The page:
The Bihar state government's decision to raise the reservation limit to 75 percent has sparked controversy and legal challenges. The move, based on the caste census, has been met with opposition, notably by civil society members Gaurav Kumar and Naman Shrestha, who argue that the justifications provided for this increase lack logical coherence. The matter is currently before the Patna High Court, where the constitutional validity of the decision is being examined.
Sanjeev Chandan, an astute observer of Bihar politics, notes that the legal landscape is likely to be shaped by historical precedents. In a conversation with The Mooknayak, he highlights the judicial history of reservation issues, citing the introduction of Affirmative Action by the Government of India, which faced initial court resistance until the 9th schedule, making it immune to judicial review, was added through constitutional amendments.
In Bihar's case, the government, led by Nitish Kumar, anticipates potential legal challenges and has proposed placing the decision of 75% reservation in the 9th Schedule to shield it from judicial review. Chandan draws attention to the court's inconsistency in addressing violations of the 50% cap, such as in the case of upper caste reservation (EWS). This variability in court decisions provides room for the Bihar government to argue against potential challenges.
During the winter session of the Legislature, the Bihar government swiftly implemented the increased reservation through legislative measures, securing the Governor's approval. The new reservation structure allocates 10 percent for the general category based on economic criteria and raises the overall quota to 75 percent, with specific allocations for Scheduled Castes, Scheduled Tribes, backward classes, extremely backward classes, and the general category. As the legal battle unfolds, the fate of Bihar's expanded reservation policy remains uncertain, hinging on how the courts interpret and apply constitutional principles in this context.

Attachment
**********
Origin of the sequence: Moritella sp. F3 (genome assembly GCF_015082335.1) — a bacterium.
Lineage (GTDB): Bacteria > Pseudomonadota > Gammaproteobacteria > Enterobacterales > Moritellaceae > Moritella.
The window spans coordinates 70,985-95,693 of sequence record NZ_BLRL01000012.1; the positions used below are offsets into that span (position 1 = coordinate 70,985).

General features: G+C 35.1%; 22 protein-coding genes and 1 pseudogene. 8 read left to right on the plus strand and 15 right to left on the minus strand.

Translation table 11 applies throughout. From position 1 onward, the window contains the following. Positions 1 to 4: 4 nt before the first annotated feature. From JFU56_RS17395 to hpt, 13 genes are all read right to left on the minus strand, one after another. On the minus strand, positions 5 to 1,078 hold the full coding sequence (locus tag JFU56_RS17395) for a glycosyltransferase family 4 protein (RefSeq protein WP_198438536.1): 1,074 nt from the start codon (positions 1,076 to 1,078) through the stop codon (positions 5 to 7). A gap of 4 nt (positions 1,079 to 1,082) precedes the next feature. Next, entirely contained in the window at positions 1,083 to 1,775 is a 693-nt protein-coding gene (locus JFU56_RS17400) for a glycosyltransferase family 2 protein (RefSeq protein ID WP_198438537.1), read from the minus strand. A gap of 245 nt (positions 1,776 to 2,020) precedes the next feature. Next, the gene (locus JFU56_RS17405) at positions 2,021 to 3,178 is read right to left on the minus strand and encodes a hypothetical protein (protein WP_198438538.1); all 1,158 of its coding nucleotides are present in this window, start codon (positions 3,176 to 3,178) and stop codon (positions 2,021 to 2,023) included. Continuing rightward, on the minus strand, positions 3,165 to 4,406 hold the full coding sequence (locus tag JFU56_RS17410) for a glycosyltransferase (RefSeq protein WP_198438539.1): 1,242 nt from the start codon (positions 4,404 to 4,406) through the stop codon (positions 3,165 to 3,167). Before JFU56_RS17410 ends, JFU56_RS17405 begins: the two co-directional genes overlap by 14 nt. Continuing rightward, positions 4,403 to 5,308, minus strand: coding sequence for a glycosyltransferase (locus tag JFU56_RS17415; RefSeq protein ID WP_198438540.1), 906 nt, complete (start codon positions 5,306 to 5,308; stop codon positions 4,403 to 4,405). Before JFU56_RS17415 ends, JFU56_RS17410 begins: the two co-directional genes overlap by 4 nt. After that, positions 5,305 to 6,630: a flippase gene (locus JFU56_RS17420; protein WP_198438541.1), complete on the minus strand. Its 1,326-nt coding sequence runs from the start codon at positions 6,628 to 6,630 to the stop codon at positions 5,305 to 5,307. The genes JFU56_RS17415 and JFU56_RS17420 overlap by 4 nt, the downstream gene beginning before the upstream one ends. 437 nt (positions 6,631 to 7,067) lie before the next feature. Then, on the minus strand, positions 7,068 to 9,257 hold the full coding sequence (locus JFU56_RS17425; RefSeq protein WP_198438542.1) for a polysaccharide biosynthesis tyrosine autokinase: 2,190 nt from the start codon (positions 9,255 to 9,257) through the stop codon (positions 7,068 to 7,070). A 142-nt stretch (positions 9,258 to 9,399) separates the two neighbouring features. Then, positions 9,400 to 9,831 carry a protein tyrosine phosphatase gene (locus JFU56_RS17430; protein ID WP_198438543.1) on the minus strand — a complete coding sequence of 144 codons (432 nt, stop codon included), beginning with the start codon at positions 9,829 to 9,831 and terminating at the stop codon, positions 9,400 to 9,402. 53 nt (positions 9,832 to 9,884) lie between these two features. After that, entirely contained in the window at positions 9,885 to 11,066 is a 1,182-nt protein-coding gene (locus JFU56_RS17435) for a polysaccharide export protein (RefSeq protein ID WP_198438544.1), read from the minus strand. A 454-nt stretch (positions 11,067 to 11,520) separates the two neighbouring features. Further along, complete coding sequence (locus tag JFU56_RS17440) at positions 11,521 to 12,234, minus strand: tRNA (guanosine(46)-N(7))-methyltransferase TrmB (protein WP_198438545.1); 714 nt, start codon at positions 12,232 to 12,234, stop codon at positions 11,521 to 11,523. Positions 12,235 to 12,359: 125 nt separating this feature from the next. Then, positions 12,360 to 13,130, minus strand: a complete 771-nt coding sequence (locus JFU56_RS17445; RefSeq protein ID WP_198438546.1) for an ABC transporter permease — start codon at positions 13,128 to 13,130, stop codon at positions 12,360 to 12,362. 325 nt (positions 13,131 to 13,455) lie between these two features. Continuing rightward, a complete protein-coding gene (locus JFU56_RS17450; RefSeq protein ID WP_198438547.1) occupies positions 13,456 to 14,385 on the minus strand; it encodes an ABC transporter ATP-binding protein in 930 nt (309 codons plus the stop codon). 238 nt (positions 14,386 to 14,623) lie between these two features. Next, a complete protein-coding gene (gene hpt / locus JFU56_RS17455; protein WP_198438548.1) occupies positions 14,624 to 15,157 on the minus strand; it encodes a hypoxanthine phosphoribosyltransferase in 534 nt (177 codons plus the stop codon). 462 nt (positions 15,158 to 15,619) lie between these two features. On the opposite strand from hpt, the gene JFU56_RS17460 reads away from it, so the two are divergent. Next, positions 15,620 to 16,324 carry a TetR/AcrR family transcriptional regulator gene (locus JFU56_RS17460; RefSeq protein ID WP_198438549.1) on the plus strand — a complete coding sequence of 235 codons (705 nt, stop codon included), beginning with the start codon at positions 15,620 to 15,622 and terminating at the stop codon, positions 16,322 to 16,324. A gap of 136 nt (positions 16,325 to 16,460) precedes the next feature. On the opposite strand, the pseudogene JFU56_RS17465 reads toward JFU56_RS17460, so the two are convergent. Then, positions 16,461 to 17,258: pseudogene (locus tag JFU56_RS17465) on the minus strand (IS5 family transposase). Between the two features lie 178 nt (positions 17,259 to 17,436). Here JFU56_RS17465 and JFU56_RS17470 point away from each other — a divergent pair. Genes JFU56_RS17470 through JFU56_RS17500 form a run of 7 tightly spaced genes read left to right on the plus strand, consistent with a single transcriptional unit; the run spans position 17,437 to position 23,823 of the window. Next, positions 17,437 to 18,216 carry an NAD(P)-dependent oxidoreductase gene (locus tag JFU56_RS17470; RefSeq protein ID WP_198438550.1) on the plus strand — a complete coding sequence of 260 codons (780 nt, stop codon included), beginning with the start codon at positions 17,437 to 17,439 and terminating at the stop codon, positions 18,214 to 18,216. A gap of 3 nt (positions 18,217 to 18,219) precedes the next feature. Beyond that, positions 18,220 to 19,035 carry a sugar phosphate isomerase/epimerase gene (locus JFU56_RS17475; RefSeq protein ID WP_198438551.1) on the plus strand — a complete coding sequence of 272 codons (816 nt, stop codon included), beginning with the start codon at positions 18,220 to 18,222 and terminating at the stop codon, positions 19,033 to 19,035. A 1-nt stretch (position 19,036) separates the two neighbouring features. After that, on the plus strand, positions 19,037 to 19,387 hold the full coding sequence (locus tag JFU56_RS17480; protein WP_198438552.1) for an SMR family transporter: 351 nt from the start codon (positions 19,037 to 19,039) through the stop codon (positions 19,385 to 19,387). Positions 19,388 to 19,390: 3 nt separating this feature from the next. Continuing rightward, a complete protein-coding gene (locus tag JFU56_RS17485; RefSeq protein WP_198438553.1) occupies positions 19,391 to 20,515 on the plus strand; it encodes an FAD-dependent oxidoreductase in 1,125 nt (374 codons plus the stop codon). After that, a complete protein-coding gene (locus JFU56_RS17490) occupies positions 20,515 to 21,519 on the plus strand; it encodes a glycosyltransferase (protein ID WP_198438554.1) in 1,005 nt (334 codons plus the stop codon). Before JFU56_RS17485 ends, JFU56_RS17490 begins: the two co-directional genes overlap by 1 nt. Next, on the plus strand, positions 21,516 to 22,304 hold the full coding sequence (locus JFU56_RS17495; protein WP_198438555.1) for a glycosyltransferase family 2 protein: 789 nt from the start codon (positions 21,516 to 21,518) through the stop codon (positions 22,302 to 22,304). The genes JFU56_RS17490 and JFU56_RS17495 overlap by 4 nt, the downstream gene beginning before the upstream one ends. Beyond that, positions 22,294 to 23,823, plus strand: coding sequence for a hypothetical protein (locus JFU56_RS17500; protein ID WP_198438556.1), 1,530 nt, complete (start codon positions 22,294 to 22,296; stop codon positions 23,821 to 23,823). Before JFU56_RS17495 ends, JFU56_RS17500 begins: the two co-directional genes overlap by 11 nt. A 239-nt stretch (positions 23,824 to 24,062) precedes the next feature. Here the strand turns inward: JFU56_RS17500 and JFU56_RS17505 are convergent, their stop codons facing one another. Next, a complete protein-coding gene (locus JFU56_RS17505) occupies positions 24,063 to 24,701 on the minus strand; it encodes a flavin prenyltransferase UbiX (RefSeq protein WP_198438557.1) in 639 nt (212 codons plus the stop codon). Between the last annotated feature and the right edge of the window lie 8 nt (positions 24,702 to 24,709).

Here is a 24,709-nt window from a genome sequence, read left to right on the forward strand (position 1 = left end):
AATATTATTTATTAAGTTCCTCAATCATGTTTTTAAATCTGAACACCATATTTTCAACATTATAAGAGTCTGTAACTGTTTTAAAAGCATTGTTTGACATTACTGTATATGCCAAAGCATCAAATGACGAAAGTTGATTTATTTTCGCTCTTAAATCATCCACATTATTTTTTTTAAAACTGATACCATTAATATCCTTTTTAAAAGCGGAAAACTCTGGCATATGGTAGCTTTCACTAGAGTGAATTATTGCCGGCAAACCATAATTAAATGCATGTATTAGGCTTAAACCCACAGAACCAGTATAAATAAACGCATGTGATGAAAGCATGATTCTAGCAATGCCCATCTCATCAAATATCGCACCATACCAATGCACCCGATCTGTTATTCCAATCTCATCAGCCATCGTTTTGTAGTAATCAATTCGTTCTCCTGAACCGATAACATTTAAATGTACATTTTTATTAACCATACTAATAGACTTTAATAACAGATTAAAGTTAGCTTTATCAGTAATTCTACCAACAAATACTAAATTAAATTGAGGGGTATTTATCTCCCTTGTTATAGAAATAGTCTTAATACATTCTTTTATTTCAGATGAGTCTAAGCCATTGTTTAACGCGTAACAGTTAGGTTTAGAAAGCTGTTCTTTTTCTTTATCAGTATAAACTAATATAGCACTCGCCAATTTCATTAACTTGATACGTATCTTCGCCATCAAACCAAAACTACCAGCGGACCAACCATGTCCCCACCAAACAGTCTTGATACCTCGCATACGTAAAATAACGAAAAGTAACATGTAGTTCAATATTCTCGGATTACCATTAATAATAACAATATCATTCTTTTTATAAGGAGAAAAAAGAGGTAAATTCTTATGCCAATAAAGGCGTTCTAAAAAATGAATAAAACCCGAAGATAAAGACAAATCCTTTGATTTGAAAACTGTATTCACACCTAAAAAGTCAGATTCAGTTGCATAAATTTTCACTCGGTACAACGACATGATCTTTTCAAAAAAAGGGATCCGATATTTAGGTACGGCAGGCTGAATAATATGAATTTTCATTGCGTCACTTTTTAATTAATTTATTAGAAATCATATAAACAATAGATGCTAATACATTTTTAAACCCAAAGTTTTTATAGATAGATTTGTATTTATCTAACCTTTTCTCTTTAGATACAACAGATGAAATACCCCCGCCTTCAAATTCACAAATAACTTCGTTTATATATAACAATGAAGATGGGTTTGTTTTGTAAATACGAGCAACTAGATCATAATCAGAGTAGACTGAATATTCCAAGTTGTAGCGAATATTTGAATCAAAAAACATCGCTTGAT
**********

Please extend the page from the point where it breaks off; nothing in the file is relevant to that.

RJD spokesperson and National General Secretary of the Women's Cell, Priyanka Bharti, offers a robust defense of the Bihar government's decision to increase the reservation limit to 75 percent in an exclusive interview with The Mooknayak. Bharti vehemently rejects the legitimacy of the petition filed by individuals from civil society challenging the reservation limit, suggesting that they may be acting as agents sent by the BJP to obstruct the achievement of social justice in Bihar.
In her impassioned remarks, Bharti questions the motives of those opposing the increased reservation, asserting that the deprived sections, who have long been denied their rights and representation, are finally receiving their due share. She expresses disbelief that individuals from civil society would oppose such a move and implies that they might be influenced by ulterior motives. Bharti contends that the reservation policy aims to rectify historical injustices faced by marginalized communities.
Addressing the specifics of the petition, Bharti notes that the petitioners are challenging the 65% reservation, particularly questioning how it has been increased by such a significant margin. She points out that the petitioners have not raised concerns about the additional 10% for the Economically Weaker Sections (EWS).
Bharti draws attention to the precedent set by Tamil Nadu, which already has 69% reservation, suggesting that the argument against breaking the 50% cap is not unprecedented. She emphasizes the need to focus on the quality of representation rather than just the numbers, pointing out the negligible representation of OBCs, SCs, and STs in government jobs relative to their population.
Former MP and President of Unorganized Workers and Employees Congress (KKC), Dr. Udit Raj, provides a comprehensive perspective on the issue of increasing the reservation limit to 75 percent in Bihar in an interview with The Mooknayak. Dr. Udit Raj underscores the importance of inclusive administration, stating that a diverse workforce is essential for the equitable distribution of resources and the generation of income. According to him, this inclusivity not only contributes to economic strength but also fosters societal balance by eliminating social discrimination between weaker and more privileged sections.
Dr. Udit Raj lauds the initiative taken by the Bihar government, asserting that a representative administration ensures the delivery of justice and facilitates the election of the best public representatives. However, he alleges indirect opposition from the BJP, suggesting that their hindrance to the caste census and their lack of enthusiasm for the reservation increase are indicative of their underlying anti-reservation stance. Dr. Udit Raj argues that the BJP's Hindutva agenda may be conflicting with the inclusive measures taken by the Bihar government.